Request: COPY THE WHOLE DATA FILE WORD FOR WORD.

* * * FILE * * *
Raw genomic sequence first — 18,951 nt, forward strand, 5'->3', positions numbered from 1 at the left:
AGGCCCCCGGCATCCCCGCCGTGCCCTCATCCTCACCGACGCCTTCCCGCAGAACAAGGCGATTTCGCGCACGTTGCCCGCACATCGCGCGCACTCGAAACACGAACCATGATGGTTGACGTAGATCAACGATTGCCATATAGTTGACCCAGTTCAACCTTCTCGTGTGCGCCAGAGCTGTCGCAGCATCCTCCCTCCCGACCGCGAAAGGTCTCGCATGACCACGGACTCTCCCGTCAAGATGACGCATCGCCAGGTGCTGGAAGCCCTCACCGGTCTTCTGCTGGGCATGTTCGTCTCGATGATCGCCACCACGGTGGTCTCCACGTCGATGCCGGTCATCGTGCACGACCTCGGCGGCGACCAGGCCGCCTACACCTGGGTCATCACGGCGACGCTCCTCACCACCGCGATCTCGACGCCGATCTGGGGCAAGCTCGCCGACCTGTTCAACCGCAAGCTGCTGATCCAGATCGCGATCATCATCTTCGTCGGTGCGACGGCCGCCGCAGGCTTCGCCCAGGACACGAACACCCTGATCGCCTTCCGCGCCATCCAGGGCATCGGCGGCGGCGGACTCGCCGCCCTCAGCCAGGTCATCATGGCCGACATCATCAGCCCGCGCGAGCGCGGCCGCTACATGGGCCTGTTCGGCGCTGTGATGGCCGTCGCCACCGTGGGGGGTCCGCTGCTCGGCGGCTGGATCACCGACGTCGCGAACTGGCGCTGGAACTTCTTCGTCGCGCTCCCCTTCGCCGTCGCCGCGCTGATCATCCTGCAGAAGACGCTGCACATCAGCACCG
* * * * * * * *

Raw genomic sequence first — 18,951 nt, forward strand, 5'->3', positions numbered from 1 at the left:
AGGCCCCCGGCATCCCCGCCGTGCCCTCATCCTCACCGACGCCTTCCCGCAGAACAAGGCGATTTCGCGCACGTTGCCCGCACATCGCGCGCACTCGAAACACGAACCATGATGGTTGACGTAGATCAACGATTGCCATATAGTTGACCCAGTTCAACCTTCTCGTGTGCGCCAGAGCTGTCGCAGCATCCTCCCTCCCGACCGCGAAAGGTCTCGCATGACCACGGACTCTCCCGTCAAGATGACGCATCGCCAGGTGCTGGAAGCCCTCACCGGTCTTCTGCTGGGCATGTTCGTCTCGATGATCGCCACCACGGTGGTCTCCACGTCGATGCCGGTCATCGTGCACGACCTCGGCGGCGACCAGGCCGCCTACACCTGGGTCATCACGGCGACGCTCCTCACCACCGCGATCTCGACGCCGATCTGGGGCAAGCTCGCCGACCTGTTCAACCGCAAGCTGCTGATCCAGATCGCGATCATCATCTTCGTCGGTGCGACGGCCGCCGCAGGCTTCGCCCAGGACACGAACACCCTGATCGCCTTCCGCGCCATCCAGGGCATCGGCGGCGGCGGACTCGCCGCCCTCAGCCAGGTCATCATGGCCGACATCATCAGCCCGCGCGAGCGCGGCCGCTACATGGGCCTGTTCGGCGCTGTGATGGCCGTCGCCACCGTGGGGGGTCCGCTGCTCGGCGGCTGGATCACCGACGTCGCGAACTGGCGCTGGAACTTCTTCGTCGCGCTCCCCTTCGCCGTCGCCGCGCTGATCATCCTGCAGAAGACGCTGCACATCAGCACCG